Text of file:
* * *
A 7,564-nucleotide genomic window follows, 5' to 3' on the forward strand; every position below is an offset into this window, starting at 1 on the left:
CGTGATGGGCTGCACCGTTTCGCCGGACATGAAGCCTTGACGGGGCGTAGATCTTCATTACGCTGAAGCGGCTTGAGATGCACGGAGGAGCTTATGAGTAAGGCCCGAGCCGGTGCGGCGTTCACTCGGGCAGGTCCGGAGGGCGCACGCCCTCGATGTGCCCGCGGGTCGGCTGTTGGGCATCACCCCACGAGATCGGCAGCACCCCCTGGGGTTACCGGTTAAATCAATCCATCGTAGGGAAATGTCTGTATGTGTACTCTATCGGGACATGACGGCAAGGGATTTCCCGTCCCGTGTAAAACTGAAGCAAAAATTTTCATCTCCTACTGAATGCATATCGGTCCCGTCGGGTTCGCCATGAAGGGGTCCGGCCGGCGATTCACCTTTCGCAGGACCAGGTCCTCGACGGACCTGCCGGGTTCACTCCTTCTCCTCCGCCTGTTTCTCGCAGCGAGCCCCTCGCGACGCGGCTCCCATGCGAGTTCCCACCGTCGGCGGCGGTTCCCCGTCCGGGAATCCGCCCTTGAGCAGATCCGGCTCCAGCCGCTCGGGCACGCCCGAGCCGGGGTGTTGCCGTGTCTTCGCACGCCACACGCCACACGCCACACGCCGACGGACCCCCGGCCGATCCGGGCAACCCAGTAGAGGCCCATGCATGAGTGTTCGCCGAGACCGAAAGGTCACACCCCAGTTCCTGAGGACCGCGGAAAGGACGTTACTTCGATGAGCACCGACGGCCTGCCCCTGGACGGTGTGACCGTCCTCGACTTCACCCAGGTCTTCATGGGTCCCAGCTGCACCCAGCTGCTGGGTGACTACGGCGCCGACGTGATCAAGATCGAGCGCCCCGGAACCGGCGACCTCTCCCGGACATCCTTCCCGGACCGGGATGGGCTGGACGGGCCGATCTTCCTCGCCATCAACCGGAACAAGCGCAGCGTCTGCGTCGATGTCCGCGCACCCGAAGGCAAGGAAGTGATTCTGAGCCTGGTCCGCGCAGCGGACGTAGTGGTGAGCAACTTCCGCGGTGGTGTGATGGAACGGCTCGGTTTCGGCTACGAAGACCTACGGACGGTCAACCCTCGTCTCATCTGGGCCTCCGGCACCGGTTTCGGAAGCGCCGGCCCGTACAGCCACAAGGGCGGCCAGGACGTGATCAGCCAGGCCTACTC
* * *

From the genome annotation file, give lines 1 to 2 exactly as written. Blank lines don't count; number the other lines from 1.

A 7,564-nucleotide genomic window follows, 5' to 3' on the forward strand; every position below is an offset into this window, starting at 1 on the left:
CGTGATGGGCTGCACCGTTTCGCCGGACATGAAGCCTTGACGGGGCGTAGATCTTCATTACGCTGAAGCGGCTTGAGATGCACGGAGGAGCTTATGAGTAAGGCCCGAGCCGGTGCGGCGTTCACTCGGGCAGGTCCGGAGGGCGCACGCCCTCGATGTGCCCGCGGGTCGGCTGTTGGGCATCACCCCACGAGATCGGCAGCACCCCCTGGGGTTACCGGTTAAATCAATCCATCGTAGGGAAATGTCTGTATGTGTACTCTATCGGGACATGACGGCAAGGGATTTCCCGTCCCGTGTAAAACTGAAGCAAAAATTTTCATCTCCTACTGAATGCATATCGGTCCCGTCGGGTTCGCCATGAAGGGGTCCGGCCGGCGATTCACCTTTCGCAGGACCAGGTCCTCGACGGACCTGCCGGGTTCACTCCTTCTCCTCCGCCTGTTTCTCGCAGCGAGCCCCTCGCGACGCGGCTCCCATGCGAGTTCCCACCGTCGGCGGCGGTTCCCCGTCCGGGAATCCGCCCTTGAGCAGATCCGGCTCCAGCCGCTCGGGCACGCCCGAGCCGGGGTGTTGCCGTGTCTTCGCACGCCACACGCCACACGCCACACGCCGACGGACCCCCGGCCGATCCGGGCAACCCAGTAGAGGCCCATGCATGAGTGTTCGCCGAGACCGAAAGGTCACACCCCAGTTCCTGAGGACCGCGGAAAGGACGTTACTTCGATGAGCACCGACGGCCTGCCCCTGGACGGTGTGACCGTCCTCGACTTCACCCAGGTCTTCATGGGTCCCAGCTGCACCCAGCTGCTGGGTGACTACGGCGCCGACGTGATCAAGATCGAGCGCCCCGGAACCGGCGACCTCTCCCGGACATCCTTCCCGGACCGGGATGGGCTGGACGGGCCGATCTTCCTCGCCATCAACCGGAACAAGCGCAGCGTCTGCGTCGATGTCCGCGCACCCGAAGGCAAGGAAGTGATTCTGAGCCTGGTCCGCGCAGCGGACGTAGTGGTGAGCAACTTCCGCGGTGGTGTGATGGAACGGCTCGGTTTCGGCTACGAAGACCTACGGACGGTCAACCCTCGTCTCATCTGGGCCTCCGGCACCGGTTTCGGAAGCGCCGGCCCGTACAGCCACAAGGGCGGCCAGGACGTGATCAGCCAGGCCTACTC